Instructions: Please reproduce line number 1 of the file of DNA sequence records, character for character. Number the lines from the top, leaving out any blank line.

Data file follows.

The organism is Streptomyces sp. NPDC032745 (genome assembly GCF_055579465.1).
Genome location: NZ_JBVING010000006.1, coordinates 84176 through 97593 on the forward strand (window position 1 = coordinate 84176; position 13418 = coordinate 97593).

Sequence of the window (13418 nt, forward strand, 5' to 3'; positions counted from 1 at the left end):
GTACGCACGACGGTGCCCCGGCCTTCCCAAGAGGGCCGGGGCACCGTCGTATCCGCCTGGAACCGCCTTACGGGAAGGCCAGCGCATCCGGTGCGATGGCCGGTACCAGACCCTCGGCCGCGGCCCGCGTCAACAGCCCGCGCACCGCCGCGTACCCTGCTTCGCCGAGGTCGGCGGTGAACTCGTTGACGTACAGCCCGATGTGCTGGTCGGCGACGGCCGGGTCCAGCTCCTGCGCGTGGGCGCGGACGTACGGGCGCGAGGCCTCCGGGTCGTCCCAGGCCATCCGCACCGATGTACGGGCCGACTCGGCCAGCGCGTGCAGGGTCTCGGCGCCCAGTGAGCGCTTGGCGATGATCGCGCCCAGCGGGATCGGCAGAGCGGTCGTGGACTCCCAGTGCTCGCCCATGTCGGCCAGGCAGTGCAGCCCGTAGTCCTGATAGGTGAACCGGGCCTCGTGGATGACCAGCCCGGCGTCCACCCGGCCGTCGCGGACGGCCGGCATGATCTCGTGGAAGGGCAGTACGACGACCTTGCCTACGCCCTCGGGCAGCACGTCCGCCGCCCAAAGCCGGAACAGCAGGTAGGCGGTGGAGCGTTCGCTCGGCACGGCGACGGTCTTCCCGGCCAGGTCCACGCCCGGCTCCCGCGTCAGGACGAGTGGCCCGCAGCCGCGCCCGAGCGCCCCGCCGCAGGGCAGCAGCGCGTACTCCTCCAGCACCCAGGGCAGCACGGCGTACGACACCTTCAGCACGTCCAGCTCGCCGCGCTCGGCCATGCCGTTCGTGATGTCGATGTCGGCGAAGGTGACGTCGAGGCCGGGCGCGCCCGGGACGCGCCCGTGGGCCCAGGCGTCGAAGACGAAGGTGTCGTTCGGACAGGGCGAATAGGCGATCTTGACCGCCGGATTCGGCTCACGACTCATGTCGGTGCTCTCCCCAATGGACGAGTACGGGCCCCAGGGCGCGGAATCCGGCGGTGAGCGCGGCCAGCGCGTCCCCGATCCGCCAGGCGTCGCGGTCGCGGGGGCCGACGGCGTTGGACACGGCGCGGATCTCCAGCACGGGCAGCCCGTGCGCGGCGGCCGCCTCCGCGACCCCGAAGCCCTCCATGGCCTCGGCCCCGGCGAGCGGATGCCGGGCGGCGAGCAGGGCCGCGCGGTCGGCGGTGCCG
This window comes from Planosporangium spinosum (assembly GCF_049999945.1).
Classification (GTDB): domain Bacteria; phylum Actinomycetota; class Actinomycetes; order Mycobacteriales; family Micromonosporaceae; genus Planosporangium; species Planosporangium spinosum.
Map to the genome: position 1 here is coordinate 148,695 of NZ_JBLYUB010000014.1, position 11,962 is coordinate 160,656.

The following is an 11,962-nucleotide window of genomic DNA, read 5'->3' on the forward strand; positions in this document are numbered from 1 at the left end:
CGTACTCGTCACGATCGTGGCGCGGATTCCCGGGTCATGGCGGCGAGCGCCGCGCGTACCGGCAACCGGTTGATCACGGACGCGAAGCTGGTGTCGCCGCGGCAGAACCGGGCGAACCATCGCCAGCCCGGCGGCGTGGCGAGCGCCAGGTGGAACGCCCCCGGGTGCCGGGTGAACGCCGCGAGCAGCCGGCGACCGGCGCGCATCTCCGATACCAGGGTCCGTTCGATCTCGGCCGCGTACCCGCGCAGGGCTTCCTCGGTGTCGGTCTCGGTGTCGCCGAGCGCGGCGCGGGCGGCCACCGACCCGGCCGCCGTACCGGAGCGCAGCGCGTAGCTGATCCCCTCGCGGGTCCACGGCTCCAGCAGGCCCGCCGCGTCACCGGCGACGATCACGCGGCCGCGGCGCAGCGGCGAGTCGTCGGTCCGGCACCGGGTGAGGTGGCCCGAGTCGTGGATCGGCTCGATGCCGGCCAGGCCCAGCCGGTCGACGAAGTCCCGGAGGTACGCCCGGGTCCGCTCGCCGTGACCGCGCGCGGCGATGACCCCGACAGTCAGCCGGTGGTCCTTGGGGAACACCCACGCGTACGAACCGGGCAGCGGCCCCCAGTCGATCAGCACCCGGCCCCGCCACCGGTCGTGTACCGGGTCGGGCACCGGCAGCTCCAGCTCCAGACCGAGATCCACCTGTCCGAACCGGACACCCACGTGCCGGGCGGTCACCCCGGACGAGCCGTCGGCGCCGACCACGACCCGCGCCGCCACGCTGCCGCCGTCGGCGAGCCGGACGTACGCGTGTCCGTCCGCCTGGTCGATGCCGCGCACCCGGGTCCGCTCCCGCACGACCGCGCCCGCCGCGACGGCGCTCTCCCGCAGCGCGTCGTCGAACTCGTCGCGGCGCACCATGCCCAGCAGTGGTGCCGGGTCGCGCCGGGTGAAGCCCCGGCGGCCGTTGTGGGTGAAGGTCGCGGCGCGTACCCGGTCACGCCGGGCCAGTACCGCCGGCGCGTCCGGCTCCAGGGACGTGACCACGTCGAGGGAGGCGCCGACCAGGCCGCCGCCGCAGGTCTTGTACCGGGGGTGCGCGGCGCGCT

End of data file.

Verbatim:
The organism is Streptomyces sp. NPDC032745 (genome assembly GCF_055579465.1).